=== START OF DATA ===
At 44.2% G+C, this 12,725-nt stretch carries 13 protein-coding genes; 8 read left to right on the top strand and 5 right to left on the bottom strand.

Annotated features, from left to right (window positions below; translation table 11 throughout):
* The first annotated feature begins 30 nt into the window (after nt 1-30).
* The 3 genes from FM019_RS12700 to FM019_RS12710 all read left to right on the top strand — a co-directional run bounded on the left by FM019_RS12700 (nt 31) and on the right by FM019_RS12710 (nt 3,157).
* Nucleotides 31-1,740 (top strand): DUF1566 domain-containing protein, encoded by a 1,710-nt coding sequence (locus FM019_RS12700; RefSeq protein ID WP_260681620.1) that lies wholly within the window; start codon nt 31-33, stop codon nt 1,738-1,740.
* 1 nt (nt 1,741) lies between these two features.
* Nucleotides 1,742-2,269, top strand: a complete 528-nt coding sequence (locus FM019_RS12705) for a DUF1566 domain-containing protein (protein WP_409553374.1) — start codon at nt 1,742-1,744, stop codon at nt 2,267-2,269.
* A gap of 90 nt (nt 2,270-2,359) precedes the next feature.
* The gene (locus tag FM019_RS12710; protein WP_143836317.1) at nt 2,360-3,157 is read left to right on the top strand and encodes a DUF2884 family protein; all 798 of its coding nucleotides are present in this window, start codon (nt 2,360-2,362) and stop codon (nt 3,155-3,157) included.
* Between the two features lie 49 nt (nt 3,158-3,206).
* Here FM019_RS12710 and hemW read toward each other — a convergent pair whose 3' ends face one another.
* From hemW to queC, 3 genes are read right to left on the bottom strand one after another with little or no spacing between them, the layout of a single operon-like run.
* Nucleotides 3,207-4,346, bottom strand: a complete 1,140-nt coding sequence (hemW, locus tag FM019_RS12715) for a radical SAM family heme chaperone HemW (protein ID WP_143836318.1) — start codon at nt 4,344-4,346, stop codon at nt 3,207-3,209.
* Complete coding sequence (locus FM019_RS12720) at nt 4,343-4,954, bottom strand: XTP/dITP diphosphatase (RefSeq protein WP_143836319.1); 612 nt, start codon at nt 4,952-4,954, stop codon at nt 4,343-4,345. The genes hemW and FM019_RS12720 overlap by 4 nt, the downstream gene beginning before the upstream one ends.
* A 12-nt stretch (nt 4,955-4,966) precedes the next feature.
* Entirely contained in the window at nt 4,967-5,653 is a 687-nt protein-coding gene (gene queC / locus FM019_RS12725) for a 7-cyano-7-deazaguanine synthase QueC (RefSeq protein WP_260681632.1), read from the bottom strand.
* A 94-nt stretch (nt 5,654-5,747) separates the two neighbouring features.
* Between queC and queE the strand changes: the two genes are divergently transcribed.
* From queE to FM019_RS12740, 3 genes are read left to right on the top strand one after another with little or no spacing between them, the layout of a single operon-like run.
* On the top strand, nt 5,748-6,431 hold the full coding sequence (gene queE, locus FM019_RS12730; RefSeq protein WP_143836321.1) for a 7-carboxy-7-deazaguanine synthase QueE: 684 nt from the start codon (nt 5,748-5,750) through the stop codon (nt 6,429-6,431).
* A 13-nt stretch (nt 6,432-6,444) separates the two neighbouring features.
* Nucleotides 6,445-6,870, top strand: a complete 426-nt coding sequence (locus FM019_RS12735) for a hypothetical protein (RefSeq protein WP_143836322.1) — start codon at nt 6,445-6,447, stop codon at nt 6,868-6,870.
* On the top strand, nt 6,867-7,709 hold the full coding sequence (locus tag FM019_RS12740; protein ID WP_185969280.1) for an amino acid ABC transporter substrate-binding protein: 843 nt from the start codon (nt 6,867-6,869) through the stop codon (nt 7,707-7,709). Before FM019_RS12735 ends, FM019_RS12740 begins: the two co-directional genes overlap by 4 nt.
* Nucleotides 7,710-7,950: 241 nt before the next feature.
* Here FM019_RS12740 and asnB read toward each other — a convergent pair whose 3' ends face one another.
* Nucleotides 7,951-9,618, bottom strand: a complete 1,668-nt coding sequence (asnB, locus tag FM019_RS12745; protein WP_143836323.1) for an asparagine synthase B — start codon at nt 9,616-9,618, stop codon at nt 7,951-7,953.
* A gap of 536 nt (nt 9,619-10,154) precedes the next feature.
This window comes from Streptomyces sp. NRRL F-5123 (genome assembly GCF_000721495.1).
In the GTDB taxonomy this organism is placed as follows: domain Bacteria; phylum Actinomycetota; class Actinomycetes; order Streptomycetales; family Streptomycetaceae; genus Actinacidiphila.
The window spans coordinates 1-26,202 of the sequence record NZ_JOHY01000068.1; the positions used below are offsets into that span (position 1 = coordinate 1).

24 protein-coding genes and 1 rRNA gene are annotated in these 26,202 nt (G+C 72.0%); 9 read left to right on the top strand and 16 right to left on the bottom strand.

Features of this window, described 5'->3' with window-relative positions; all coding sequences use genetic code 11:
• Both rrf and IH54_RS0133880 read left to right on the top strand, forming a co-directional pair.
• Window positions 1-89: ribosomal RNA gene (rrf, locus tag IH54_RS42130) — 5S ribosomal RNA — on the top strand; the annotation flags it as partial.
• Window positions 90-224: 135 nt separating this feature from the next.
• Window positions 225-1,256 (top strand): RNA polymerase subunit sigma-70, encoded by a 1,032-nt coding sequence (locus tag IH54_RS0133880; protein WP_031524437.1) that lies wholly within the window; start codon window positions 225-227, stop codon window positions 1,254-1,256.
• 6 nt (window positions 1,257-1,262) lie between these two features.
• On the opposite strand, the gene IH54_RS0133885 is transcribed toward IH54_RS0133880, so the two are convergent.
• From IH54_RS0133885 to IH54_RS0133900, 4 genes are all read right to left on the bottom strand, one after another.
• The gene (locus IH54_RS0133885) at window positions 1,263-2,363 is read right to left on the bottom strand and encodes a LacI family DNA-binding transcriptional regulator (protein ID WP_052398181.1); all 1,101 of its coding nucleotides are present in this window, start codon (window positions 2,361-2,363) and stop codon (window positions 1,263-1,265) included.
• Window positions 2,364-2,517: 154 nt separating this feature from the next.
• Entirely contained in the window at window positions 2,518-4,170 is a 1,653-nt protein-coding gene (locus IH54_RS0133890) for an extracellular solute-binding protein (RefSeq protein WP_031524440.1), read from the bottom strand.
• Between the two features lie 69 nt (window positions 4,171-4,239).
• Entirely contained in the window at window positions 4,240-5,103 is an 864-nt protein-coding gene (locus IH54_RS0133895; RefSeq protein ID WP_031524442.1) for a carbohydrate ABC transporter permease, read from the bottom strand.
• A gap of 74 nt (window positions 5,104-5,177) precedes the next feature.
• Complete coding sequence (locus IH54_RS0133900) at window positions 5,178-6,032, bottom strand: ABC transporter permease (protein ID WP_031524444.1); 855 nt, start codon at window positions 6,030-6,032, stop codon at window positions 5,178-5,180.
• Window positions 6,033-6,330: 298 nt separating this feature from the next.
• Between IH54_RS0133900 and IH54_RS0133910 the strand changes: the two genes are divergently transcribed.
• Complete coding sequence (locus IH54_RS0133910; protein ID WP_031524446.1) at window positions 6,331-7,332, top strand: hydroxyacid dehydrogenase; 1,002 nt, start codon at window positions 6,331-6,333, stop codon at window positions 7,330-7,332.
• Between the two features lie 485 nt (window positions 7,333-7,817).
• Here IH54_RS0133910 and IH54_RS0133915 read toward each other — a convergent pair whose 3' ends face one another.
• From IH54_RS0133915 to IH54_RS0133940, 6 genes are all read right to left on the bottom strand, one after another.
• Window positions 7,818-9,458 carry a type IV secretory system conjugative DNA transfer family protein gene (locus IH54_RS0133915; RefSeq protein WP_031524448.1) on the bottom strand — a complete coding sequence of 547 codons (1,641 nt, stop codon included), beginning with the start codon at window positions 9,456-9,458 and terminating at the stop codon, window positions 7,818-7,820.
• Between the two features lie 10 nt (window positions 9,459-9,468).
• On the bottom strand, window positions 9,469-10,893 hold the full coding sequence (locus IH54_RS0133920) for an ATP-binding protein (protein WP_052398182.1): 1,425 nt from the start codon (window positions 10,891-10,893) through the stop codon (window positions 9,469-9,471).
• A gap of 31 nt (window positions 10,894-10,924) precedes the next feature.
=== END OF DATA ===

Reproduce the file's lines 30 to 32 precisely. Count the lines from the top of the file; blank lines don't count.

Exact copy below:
The window spans coordinates 1-26,202 of the sequence record NZ_JOHY01000068.1; the positions used below are offsets into that span (position 1 = coordinate 1).

24 protein-coding genes and 1 rRNA gene are annotated in these 26,202 nt (G+C 72.0%); 9 read left to right on the top strand and 16 right to left on the bottom strand.

Features of this window, described 5'->3' with window-relative positions; all coding sequences use genetic code 11: